Trump’s officially a convicted felon, but that may not stand in his way

by Doyle McManus

WASHINGTON — Former President Donald Trump’s conviction on 34 criminal counts of falsifying business records in New York is an ignoble first. No former president has ever been tried, much less found guilty, for felonies before.

But Trump’s new status as a convicted felon probably won’t significantly affect his chances of winning the 2024 presidential election.

That, too is a strange historic first: a presidential candidate convicted of felonies, but suffering little if any political damage in the process.

However sensational the charges, which stemmed from hush money payments made to an adult film actress, many voters will react to the Manhattan jury’s decision with a shrug.

The conviction won’t prevent him from staying in the race until election day. If he wins, he stands a good chance of avoiding serious penalties while he’s in the White House.

It won’t be easy to spin a conviction on 34 felony counts as a victory, but there are plenty of ways Trump can mitigate the consequences.

He’ll continue to claim that the charges were flimsy and the process was rigged against him.

If he appeals the verdict, as expected, that will allow him to argue — correctly — that a conviction isn’t final while it’s under challenge. Not incidentally, it will also keep him out of jail, at least for a while.

Why do I say the guilty verdict won’t likely put much of a dent in Trump’s electoral prospects? Because that’s what the smartest political pollsters, Republicans and Democrats, say.

Democratic strategist Mark Mellman said the conviction was “unlikely to play a significant role” in the election. “It’s possible that the polls will flutter and then return to where they were. And it’s possible that there won’t be a flutter.”

Republican pollster Whit Ayres said the verdict’s impact would most likely be “negligible.”

In an ABC News/IPSOS poll last month, only 16% of Trump’s current voters said they would “reconsider” supporting him if he were convicted in the New York case. A mere 4% said they would definitely stop supporting him. But voters are often poor predictors of their own reactions, the pollsters said.

Many Democrats told pollsters in 1998 that they thought then-President Clinton should resign if he were impeached for lying about a sexual relationship with a White House intern, Mellman noted. But when the Republican-led House of Representatives actually impeached Clinton, his popularity soared.

Trump voters have proved fiercely loyal to their favored candidate, felon or not.

A month before the 2016 presidential election, when a videotape surfaced in which Trump boasted of kissing women without asking and grabbing them “by the pussy,” his poll numbers dropped by only one percentage point and rebounded quickly.

“We have seen, over eight years, a series of events that caused people to say, ‘Surely this time, Trump will lose support.’ But he never really does,” Ayres said.

Trump himself has marveled at the phenomenon. “I could stand in the middle of Fifth Avenue and shoot somebody and wouldn’t lose any voters, OK?” he said in 2016. “It’s, like, incredible.”

The presumptive Republican nominee has primed his supporters to ignore a guilty verdict by relentlessly attacking the cases against him as politically motivated.

“If I were trying to design a court case that would be easy for Republicans to dismiss as a partisan witch hunt, I would design the New York case,” Ayres said, noting that Manhattan District Attorney Alvin Bragg is not only a Democrat, but a vocal Trump critic.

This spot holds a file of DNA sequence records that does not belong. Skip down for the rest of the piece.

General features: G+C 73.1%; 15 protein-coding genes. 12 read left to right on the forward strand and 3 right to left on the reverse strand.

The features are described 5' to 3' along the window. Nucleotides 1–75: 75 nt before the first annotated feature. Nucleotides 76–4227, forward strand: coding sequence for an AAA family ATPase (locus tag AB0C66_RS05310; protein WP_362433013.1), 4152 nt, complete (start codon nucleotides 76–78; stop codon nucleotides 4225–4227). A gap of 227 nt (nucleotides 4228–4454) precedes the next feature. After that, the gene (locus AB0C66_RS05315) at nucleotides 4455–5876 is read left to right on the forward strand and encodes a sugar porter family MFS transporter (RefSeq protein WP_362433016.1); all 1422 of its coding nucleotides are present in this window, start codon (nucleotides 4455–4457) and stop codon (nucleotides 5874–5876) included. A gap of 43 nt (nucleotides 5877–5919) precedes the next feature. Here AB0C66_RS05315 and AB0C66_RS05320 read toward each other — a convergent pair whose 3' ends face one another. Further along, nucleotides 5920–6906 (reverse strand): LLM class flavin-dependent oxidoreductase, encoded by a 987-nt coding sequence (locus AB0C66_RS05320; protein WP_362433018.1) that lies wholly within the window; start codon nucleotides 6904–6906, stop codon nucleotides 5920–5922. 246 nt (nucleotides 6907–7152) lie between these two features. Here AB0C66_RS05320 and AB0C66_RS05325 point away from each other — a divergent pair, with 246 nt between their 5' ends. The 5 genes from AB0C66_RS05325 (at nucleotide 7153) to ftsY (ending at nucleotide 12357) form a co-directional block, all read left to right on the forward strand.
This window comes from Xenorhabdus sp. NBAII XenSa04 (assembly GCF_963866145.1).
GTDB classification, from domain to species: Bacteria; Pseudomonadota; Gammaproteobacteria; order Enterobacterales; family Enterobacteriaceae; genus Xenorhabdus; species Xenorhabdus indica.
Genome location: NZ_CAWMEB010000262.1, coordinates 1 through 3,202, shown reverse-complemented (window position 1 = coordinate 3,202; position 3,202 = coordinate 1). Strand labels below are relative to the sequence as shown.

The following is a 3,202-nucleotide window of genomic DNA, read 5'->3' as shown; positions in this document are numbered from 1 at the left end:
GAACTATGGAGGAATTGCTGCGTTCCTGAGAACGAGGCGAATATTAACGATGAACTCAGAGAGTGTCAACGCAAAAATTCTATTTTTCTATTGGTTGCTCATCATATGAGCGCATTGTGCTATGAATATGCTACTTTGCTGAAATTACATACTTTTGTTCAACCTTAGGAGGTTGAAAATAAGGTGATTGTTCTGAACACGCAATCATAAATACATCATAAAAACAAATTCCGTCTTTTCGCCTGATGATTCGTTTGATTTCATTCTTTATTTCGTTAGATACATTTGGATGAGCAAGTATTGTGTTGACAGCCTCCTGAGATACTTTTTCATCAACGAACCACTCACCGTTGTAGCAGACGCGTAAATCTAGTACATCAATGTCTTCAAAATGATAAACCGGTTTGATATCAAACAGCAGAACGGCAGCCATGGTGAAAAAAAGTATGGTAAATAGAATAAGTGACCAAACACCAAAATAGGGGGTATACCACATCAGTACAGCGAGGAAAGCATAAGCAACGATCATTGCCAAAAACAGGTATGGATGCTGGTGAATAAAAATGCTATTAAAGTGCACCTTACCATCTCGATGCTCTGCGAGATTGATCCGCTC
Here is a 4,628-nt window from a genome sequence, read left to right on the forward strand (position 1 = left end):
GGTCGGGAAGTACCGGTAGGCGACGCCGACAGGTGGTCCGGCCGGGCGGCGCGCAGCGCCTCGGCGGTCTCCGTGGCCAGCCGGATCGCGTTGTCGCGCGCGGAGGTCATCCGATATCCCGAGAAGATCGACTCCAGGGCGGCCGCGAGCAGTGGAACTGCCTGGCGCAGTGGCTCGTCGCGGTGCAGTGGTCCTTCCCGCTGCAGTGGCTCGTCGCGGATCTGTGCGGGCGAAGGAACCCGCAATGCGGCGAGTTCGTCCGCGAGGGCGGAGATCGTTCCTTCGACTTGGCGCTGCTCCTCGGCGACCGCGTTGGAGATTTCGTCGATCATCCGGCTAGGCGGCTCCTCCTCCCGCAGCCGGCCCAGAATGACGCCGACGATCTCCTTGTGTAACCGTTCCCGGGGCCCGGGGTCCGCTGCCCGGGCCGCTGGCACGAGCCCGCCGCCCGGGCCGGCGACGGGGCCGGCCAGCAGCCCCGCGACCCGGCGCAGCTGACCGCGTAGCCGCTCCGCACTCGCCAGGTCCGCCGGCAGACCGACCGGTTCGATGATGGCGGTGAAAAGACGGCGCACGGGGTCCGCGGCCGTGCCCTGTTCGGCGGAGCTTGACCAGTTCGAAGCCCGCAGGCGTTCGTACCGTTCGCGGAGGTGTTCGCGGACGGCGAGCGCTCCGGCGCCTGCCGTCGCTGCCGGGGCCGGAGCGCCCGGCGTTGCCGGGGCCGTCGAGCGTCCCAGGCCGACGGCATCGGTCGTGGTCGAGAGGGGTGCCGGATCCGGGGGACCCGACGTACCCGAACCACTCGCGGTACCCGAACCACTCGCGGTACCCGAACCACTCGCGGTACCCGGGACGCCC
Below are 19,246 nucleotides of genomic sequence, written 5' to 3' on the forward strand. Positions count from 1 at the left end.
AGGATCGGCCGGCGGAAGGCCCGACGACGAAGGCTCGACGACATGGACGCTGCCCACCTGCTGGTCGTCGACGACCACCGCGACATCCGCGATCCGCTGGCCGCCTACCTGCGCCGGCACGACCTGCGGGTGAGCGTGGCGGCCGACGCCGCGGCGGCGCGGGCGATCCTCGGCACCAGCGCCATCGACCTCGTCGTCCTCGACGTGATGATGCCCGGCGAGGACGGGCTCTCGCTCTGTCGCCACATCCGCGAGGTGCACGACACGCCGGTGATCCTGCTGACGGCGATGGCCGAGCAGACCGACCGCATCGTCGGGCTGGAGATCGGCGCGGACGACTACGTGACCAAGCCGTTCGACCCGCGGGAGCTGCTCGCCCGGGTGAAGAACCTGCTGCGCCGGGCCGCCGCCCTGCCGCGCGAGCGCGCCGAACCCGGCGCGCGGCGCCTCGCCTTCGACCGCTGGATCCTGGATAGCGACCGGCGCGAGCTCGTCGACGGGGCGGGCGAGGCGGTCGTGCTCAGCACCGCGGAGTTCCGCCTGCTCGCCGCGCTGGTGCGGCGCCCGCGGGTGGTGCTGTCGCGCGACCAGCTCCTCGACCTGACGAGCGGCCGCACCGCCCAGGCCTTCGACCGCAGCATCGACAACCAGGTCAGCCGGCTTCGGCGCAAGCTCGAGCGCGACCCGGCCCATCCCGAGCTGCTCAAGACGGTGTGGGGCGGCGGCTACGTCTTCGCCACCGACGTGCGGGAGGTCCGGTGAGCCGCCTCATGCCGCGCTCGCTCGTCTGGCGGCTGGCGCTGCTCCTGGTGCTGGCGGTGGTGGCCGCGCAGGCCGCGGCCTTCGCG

Trump has also shown that constant repetition of even bogus claims can bend public opinion his way.

Case in point: his false claims, long since disproved, that the 2020 presidential election was rigged. A year ago, the Monmouth University Poll found that 68% of Republicans said they believed President Joe Biden won the election through fraud. This year, after Trump spent months denouncing the election at campaign rallies, that number has ticked up to 75%.

Despite the verdict in New York, Trump has scored an important victory in all four of his criminal cases: He and his lawyers, aided by a dose of luck, have succeeded in postponing any final reckoning until after election day.

Six months ago, any of the cases could have threatened his presidential campaign: a federal prosecution stemming from his supporters’ invasion of the Capitol on Jan. 6, 2021; a federal case on charges he illegally retained highly classified documents; a Georgia election interference case; and the New York business fraud case.

Trump has contrived to postpone the trials in three of those cases and will likely appeal his verdict in the fourth. The appeals process would last far beyond the election.

Those delays won’t make the charges go away.

But if Trump wins the election, once he is president he can order the Justice Department to halt the two federal cases. Some career Justice Department officials might refuse to carry out those orders, but a newly inaugurated president will presumably be able to find — or appoint — someone willing to do his bidding.

And under most legal precedent, state courts would put his prosecutions in New York and Georgia on hold while he’s in the White House. If he takes office in January and completes a full term, none of the cases would be decided before 2029, when he’ll be 82.

Being the first former president ever convicted on criminal charges is a dubious achievement, to be sure.

Equally unprecedented — and potentially more damaging to democracy — Trump has given future politicians a dangerous example: He has shown that felony convictions need not stand in the way of success.

Doyle McManus is a columnist for the Los Angeles Times. Readers may send him email at [email protected].